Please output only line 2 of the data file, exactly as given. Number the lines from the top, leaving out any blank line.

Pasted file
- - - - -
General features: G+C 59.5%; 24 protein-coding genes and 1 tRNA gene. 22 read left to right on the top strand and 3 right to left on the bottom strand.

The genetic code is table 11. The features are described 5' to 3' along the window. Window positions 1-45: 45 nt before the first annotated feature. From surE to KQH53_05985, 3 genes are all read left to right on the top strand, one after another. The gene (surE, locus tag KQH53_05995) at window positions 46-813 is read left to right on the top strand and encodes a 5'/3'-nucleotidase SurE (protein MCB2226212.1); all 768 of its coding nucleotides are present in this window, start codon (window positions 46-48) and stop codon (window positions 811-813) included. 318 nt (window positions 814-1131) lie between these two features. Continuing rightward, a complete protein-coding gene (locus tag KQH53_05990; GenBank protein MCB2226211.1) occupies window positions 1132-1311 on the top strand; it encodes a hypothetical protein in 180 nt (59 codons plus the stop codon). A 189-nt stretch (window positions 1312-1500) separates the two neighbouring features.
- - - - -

The genetic code is table 11. The features are described 5' to 3' along the window. Window positions 1-45: 45 nt before the first annotated feature. From surE to KQH53_05985, 3 genes are all read left to right on the top strand, one after another. The gene (surE, locus tag KQH53_05995) at window positions 46-813 is read left to right on the top strand and encodes a 5'/3'-nucleotidase SurE (protein MCB2226212.1); all 768 of its coding nucleotides are present in this window, start codon (window positions 46-48) and stop codon (window positions 811-813) included. 318 nt (window positions 814-1131) lie between these two features. Continuing rightward, a complete protein-coding gene (locus tag KQH53_05990; GenBank protein MCB2226211.1) occupies window positions 1132-1311 on the top strand; it encodes a hypothetical protein in 180 nt (59 codons plus the stop codon). A 189-nt stretch (window positions 1312-1500) separates the two neighbouring features.